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Understanding retaliation in the workplace

As an employee in California, you are afforded certain rights and protections under federal and state employment laws. When an employee engages in a protected activity such as filing a complaint relating to illegal activities in the workplace, and an employer takes negative action against them to get back at them for ‘ruffling feathers’ at work, the employer has engaged in unlawful retaliation and could be liable for damages.

What are the elements of retaliation?

According to the U.S. Equal Employment Opportunity Commission (EEOC), there are three basic elements of unlawful retaliation: adverse action by the employer, protected activity by the employee, and a causal connection between the adverse action and the protected activity.

  • Adverse action – An adverse action is any job-related action taken by the employer that negatively impacts the employee. Common examples of adverse action include demotion, reduction in pay or hours, reassignment to undesirable shift, and termination of employment.
  • Protected activity – To establish the ‘protected activity’ element, an employee must have either engaged in a protected activity, or activity protected under the law, or opposed illegal employer activity. Common examples of protected activity may include filing a complaint of discrimination or harassment, participating in an EEOC investigation, and reporting an employer’s illegal activity to law enforcement.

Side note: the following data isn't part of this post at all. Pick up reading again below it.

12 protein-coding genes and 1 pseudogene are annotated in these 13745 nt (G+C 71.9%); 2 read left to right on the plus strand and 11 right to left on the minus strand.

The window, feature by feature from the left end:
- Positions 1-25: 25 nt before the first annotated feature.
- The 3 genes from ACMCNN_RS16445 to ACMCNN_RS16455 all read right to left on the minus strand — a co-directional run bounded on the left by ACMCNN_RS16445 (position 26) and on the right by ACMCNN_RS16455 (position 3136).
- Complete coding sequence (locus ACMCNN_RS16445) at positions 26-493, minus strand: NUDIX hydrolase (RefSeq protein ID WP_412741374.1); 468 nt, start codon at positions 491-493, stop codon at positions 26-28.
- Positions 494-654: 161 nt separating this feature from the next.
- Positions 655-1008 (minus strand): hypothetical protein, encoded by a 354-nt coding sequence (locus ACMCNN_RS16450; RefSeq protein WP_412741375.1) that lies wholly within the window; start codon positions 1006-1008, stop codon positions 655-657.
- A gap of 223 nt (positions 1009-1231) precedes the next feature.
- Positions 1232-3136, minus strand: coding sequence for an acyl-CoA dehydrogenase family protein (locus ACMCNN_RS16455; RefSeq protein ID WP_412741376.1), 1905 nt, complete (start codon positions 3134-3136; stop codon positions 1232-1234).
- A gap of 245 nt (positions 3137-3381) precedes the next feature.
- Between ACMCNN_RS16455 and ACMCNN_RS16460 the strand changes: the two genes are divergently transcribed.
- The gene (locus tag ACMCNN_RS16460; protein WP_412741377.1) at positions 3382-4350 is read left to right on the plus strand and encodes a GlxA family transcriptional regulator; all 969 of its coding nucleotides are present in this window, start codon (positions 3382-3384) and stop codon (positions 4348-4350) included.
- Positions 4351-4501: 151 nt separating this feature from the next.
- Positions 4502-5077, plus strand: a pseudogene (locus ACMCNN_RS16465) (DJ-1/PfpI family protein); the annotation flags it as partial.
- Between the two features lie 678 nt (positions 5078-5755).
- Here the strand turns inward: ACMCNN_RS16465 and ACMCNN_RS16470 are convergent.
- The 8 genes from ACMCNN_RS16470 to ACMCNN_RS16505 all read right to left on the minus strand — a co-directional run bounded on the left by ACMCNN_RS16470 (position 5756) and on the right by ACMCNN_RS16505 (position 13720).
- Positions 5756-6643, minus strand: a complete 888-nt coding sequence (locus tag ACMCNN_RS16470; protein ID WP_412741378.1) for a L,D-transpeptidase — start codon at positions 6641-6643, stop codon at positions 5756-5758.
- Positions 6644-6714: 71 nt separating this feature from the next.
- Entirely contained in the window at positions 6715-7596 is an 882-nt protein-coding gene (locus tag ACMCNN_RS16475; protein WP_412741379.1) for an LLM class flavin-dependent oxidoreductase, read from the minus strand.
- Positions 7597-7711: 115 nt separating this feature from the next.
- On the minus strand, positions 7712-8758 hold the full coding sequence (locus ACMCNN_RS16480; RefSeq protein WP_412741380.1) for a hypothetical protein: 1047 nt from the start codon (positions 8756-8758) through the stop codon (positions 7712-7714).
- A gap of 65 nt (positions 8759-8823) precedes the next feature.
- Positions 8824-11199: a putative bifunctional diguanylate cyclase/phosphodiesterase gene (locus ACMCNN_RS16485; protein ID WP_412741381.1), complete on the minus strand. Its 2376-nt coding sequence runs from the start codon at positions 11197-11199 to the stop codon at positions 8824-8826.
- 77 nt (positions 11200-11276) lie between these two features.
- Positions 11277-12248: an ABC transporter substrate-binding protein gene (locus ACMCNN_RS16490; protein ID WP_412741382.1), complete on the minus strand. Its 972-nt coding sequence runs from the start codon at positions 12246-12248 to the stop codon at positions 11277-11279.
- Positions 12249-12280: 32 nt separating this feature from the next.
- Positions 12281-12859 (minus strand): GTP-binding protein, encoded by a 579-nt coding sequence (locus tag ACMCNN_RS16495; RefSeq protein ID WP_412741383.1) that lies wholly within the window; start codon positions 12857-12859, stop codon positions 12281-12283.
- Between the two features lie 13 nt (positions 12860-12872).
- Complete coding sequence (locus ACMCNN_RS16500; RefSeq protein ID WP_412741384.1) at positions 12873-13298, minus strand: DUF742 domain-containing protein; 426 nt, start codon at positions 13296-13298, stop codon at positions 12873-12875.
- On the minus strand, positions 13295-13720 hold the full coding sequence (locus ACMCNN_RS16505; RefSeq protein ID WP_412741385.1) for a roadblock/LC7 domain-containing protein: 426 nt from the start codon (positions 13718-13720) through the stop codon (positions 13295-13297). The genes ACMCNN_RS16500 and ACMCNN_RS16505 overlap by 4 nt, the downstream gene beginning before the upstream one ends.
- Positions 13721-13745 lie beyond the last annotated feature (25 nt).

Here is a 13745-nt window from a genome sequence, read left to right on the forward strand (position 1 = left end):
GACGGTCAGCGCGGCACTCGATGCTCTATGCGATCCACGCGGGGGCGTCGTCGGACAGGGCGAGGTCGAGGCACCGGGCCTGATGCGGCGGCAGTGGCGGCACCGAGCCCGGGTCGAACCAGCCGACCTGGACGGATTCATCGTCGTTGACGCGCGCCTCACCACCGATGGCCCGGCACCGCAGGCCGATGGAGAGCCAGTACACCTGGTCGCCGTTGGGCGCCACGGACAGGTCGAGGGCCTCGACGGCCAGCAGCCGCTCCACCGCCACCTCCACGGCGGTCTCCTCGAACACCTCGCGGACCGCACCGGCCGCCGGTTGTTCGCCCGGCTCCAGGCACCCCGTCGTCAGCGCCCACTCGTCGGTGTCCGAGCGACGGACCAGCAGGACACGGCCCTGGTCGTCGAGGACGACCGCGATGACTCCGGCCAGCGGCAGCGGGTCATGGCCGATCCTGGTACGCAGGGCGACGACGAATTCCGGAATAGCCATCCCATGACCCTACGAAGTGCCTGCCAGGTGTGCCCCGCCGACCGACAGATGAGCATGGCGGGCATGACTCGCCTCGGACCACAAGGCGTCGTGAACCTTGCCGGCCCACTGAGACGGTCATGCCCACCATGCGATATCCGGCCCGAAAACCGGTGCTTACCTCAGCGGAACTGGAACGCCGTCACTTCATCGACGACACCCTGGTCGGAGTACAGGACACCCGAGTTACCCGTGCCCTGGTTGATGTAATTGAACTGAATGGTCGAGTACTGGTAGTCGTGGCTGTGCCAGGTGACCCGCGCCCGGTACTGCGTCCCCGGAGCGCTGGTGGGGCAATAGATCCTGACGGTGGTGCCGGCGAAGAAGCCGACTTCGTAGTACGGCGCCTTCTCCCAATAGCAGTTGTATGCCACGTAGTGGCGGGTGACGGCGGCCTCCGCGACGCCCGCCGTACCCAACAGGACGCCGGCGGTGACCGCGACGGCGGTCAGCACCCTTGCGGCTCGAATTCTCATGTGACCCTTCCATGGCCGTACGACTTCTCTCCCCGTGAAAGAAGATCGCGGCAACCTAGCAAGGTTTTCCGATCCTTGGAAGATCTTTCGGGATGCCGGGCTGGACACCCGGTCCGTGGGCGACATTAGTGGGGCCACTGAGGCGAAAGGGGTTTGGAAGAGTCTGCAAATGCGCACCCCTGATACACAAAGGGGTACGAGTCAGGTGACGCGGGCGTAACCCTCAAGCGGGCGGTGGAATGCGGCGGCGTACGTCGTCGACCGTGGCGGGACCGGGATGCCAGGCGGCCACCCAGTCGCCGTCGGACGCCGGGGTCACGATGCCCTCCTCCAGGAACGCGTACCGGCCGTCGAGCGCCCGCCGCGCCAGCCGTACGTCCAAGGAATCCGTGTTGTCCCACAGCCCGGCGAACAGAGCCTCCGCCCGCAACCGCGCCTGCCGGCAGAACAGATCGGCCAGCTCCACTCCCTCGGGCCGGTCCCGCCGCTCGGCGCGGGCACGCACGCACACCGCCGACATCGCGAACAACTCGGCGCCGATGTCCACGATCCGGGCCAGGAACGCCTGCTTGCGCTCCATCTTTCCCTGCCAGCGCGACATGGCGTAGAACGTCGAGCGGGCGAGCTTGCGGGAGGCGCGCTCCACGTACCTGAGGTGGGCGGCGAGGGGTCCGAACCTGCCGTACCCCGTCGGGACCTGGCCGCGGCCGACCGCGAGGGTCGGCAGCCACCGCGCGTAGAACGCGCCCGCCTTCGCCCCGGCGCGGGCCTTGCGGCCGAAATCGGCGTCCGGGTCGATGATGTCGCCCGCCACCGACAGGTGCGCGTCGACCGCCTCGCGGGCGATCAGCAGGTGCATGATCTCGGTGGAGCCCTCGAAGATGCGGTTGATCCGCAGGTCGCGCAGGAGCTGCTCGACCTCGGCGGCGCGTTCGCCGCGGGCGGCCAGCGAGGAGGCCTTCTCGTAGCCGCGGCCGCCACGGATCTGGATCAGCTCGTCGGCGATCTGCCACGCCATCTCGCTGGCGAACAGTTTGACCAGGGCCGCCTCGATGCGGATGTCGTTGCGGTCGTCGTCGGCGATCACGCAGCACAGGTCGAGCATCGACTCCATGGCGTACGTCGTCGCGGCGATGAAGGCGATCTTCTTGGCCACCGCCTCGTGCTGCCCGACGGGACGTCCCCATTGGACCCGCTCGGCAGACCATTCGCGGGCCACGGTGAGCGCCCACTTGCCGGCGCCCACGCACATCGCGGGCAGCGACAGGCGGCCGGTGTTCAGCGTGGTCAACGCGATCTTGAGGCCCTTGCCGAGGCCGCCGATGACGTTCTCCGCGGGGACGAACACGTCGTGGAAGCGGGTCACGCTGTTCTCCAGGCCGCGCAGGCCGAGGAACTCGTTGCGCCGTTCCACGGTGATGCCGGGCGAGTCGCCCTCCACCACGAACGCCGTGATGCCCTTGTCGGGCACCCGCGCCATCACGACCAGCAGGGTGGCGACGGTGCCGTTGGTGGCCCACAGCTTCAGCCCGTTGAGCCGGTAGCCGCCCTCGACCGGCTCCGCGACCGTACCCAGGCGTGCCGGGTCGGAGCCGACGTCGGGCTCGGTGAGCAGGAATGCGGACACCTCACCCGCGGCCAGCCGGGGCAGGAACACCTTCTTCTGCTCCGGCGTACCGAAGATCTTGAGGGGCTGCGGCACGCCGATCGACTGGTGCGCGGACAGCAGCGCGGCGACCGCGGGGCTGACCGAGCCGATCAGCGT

• Causal connection – The employee must show that the adverse action taken against them by their employer was a direct result of their participation in the protected activity.

You have the right to speak out against your company’s wrongdoings without fear of retaliation. If you were retaliated against by your employer, an employment law attorney can be extremely helpful when it comes to filing and proving your claim.